Rejection for RIBA mandatory design review bid
Calls for developers to be forced to take on board comments from design review panels have been rejected by the government
But decentralisation minister Greg Clark advised that efforts to encourage good design will be included in the forthcoming national planning policy framework.
Labour MP Nick Raynsford, backed by the RIBA, tabled an amendment to the government’s Big Society centerpiece legislation imposing a duty on developers to consult with communities.
A RIBA spokesman said the proposed changes would ‘give design review greater weight within the planning system’, pushing developers to use the service and, in turn ‘help promote design quality’.
Clark said: ‘My concern is that the one way to turn something that can be appreciated and make a positive addition to scrutiny into something that is resented and imposed on people is to make it mandatory and a burden that people reluctantly have to deal with.’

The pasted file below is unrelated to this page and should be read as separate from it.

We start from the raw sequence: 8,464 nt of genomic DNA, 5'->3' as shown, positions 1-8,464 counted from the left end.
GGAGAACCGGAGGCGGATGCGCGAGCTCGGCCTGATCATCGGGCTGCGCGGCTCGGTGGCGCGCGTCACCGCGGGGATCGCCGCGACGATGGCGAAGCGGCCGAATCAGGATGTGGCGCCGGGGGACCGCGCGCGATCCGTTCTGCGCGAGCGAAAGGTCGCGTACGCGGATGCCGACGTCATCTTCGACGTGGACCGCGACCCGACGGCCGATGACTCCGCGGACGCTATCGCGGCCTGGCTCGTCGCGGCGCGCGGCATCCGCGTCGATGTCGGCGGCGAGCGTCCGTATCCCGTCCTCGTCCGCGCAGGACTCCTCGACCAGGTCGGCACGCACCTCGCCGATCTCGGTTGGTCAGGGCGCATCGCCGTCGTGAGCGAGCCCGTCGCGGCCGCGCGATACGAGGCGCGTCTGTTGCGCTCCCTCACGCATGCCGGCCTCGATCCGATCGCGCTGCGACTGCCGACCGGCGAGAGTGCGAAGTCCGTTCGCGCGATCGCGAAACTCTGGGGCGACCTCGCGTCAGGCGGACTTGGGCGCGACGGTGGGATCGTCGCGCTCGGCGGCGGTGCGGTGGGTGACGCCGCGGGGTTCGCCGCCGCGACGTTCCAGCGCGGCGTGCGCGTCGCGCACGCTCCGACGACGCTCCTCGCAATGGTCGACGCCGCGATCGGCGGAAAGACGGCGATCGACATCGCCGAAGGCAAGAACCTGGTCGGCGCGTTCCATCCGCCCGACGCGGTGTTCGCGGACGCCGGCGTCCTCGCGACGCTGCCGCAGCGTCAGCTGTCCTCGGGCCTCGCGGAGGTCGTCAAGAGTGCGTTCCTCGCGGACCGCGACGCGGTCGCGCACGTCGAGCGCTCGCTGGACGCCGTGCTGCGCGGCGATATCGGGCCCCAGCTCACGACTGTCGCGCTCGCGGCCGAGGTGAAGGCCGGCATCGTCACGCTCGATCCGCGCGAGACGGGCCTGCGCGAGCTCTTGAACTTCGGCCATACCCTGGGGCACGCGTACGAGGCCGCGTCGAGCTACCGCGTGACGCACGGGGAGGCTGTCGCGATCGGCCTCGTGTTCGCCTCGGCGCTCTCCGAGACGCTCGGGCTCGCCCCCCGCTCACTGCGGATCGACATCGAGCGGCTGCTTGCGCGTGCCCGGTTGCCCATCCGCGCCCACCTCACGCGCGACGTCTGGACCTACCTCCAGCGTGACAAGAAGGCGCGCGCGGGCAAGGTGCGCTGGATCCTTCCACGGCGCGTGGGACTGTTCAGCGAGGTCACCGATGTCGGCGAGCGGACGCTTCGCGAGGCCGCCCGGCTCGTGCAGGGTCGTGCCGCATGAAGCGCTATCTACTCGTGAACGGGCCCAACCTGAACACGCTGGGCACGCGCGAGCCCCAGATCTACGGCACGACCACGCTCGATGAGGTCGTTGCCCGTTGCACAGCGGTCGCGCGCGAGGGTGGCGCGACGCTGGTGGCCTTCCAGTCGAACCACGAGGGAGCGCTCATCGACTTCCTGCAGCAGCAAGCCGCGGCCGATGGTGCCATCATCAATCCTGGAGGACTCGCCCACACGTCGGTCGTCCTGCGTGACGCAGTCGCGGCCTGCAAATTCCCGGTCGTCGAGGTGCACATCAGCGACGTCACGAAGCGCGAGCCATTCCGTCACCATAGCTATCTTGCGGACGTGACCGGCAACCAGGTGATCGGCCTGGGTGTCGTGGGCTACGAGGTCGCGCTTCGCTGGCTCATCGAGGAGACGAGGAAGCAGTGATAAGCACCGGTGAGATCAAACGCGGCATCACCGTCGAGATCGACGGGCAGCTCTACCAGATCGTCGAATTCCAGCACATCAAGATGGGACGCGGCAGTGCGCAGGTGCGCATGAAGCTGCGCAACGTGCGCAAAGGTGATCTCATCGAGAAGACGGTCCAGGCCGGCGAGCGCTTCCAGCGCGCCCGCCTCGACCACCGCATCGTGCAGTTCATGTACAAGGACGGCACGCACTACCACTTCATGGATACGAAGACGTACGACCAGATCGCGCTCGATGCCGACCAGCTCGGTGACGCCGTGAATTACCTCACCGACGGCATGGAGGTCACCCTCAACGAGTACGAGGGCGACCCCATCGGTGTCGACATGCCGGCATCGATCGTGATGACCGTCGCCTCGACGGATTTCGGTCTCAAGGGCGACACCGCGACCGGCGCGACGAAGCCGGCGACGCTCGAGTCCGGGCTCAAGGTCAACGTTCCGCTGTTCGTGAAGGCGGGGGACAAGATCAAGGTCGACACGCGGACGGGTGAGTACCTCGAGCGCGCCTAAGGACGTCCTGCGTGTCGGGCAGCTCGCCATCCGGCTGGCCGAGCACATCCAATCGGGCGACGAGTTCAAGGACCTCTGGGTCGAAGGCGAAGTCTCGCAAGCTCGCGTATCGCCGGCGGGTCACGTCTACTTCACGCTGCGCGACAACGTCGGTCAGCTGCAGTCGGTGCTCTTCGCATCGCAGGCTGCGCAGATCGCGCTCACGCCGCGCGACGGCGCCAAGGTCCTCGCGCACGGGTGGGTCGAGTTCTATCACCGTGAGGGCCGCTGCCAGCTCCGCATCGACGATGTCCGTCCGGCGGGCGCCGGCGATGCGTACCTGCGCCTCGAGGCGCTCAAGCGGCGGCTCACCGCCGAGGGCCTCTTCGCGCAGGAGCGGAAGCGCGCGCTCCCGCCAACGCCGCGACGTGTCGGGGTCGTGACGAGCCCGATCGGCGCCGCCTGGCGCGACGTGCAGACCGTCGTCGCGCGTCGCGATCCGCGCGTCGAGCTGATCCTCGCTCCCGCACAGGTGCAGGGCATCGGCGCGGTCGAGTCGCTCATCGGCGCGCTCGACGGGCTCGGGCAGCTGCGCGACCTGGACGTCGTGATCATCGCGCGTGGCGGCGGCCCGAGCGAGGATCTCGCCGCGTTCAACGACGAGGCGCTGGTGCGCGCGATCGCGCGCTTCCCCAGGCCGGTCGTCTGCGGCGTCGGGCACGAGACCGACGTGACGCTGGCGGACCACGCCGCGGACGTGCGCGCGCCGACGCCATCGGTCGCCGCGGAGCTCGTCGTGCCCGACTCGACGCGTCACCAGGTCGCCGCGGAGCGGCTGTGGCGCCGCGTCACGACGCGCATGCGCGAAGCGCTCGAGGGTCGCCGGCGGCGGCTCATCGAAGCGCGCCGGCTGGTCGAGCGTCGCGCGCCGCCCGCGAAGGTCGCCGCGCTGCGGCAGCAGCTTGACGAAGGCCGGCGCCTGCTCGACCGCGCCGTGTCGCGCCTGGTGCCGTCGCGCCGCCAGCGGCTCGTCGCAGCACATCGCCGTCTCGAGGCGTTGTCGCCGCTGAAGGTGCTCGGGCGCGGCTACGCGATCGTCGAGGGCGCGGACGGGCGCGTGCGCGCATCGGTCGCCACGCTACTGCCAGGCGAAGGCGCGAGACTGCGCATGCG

But he added: ‘The national planning policy framework seems to be a place in which good design ought to be advantaged, and applicants ought to know that if they submit a high-quality design, they are more likely to obtain planning permission than if they do not.’
Chris Brown of developer Igloo questioned the value of the proposed amendment. ‘Design review panels don’t deliver good buildings,’ he said.
But he also raised the need for measures to encourage good design, adding: ‘You need good clients and good designers and there is nothing in this bill that helps us along that road.’